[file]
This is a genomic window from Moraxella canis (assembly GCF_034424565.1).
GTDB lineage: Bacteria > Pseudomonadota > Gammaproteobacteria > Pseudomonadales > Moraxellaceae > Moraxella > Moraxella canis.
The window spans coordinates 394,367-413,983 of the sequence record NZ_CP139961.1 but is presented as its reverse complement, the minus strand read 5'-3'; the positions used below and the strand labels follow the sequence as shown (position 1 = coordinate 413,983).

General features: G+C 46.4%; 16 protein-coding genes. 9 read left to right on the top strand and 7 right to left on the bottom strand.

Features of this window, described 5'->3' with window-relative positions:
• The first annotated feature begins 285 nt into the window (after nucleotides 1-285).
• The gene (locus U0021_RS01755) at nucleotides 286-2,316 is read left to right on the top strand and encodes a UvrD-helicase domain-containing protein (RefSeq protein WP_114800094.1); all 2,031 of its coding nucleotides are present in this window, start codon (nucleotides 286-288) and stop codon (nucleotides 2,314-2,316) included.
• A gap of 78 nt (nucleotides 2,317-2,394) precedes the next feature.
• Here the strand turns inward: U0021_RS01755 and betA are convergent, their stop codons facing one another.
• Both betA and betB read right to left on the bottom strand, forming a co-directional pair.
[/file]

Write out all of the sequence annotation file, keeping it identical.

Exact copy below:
This is a genomic window from Moraxella canis (assembly GCF_034424565.1).
GTDB lineage: Bacteria > Pseudomonadota > Gammaproteobacteria > Pseudomonadales > Moraxellaceae > Moraxella > Moraxella canis.
The window spans coordinates 394,367-413,983 of the sequence record NZ_CP139961.1 but is presented as its reverse complement, the minus strand read 5'-3'; the positions used below and the strand labels follow the sequence as shown (position 1 = coordinate 413,983).

General features: G+C 46.4%; 16 protein-coding genes. 9 read left to right on the top strand and 7 right to left on the bottom strand.

Features of this window, described 5'->3' with window-relative positions:
• The first annotated feature begins 285 nt into the window (after nucleotides 1-285).
• The gene (locus U0021_RS01755) at nucleotides 286-2,316 is read left to right on the top strand and encodes a UvrD-helicase domain-containing protein (RefSeq protein WP_114800094.1); all 2,031 of its coding nucleotides are present in this window, start codon (nucleotides 286-288) and stop codon (nucleotides 2,314-2,316) included.
• A gap of 78 nt (nucleotides 2,317-2,394) precedes the next feature.
• Here the strand turns inward: U0021_RS01755 and betA are convergent, their stop codons facing one another.
• Both betA and betB read right to left on the bottom strand, forming a co-directional pair.